A request to the Health Ministry to publish the scientific evidence on which Prime Minister Robert Abela’s decision to relax restrictions related to the pandemic was based, got only a cryptic reply and no documentation.
The Shift turned to the Health Ministry to explain the scientific evidence that Abela had referred to when announcing the lifting of restrictions in a recent press conference. The Prime Minister had said the decision was backed by studies.
He announced this in a long drawn out press conference where he said restaurants and bars could open, together with hairdressers and nail bars, among others.
The Health Ministry’s reply was baffling:
“The Transition Plan and the measures therein were drawn up by the Transition Team which forms part of the COVID Public Health Response Team and is composed of senior Public Health Specialists.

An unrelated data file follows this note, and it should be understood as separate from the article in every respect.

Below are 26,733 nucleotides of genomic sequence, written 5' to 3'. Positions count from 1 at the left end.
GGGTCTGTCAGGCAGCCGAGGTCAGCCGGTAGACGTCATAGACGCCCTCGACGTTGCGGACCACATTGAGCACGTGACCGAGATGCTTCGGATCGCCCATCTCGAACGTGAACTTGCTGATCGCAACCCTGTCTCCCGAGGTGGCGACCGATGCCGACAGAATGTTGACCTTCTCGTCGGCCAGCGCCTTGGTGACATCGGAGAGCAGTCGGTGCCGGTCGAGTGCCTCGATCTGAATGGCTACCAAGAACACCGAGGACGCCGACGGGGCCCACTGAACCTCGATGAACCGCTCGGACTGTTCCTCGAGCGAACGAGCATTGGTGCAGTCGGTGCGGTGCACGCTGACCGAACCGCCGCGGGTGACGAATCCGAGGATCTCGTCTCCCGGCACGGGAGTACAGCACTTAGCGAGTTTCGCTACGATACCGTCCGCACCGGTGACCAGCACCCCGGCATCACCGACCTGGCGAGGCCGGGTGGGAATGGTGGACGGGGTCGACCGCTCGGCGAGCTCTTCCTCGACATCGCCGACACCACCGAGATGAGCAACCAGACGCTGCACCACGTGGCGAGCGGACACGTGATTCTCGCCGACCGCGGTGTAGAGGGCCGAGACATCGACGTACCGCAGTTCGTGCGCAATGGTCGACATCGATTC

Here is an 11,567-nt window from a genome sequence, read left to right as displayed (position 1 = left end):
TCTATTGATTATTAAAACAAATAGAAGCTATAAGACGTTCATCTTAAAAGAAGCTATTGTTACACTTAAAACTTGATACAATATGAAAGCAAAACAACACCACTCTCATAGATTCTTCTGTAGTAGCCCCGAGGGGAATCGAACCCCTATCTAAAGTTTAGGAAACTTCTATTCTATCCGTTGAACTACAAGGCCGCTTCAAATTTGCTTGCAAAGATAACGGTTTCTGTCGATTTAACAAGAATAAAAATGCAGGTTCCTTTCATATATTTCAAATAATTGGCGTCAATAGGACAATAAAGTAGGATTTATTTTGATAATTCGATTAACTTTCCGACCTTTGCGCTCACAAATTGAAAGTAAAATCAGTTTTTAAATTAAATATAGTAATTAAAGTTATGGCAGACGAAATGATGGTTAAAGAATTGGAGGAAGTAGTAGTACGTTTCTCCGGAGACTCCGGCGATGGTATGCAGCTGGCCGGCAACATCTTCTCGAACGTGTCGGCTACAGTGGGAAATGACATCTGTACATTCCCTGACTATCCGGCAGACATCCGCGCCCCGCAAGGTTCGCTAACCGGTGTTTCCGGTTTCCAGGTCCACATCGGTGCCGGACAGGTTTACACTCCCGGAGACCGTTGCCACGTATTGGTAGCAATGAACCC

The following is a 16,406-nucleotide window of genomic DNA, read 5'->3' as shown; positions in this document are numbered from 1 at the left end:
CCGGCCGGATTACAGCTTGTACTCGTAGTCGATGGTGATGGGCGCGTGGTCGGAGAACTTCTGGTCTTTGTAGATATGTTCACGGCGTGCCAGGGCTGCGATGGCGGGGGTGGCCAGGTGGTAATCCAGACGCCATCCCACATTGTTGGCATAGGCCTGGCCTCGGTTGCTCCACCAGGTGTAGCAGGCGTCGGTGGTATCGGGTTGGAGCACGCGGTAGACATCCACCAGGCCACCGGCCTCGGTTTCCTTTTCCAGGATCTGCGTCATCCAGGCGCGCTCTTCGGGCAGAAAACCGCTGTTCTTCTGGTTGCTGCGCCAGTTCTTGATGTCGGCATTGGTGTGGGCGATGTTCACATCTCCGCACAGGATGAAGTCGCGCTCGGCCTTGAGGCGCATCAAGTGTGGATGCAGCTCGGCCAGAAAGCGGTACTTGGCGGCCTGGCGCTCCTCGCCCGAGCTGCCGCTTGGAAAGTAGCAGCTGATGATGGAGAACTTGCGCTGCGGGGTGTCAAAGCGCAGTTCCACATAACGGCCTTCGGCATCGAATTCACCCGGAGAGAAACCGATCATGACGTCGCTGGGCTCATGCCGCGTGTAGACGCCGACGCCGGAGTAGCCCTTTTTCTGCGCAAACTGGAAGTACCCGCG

The COVID Public Health Response Team produced a detailed Transition Plan which contains all the parameters and criteria for transitioning as well as a detailed risk assessment and scoring model for specific economical and social activities and sectors (eg. hairdressers, restaurants etc), based on well-defined risk criteria. These activities are then ranked according to risk and grouped into transition phases.”
The ministry also failed to provide the risk assessment or any other evaluation on which the Prime Minister’s decision to relax restrictions was based.
It also offered no answer to the question of whether the unions representing medical staff and healthcare professionals were consulted before a number of restrictions were lifted.
Martin Balzan, president of the Medical Association of Malta, told The Shift the association had not been consulted, while warning that viruses and diseases were not to be taken lightly. He was among those who questioned the studies Abela was referring to, especially since coronavirus is new and there are no concrete studies available as yet.
Abela had said the decision was taken after a review of international evidence and good practice, followed by consultations with relevant stakeholders. While the assessment has not been made public, it is also unclear which stakeholders the government consulted.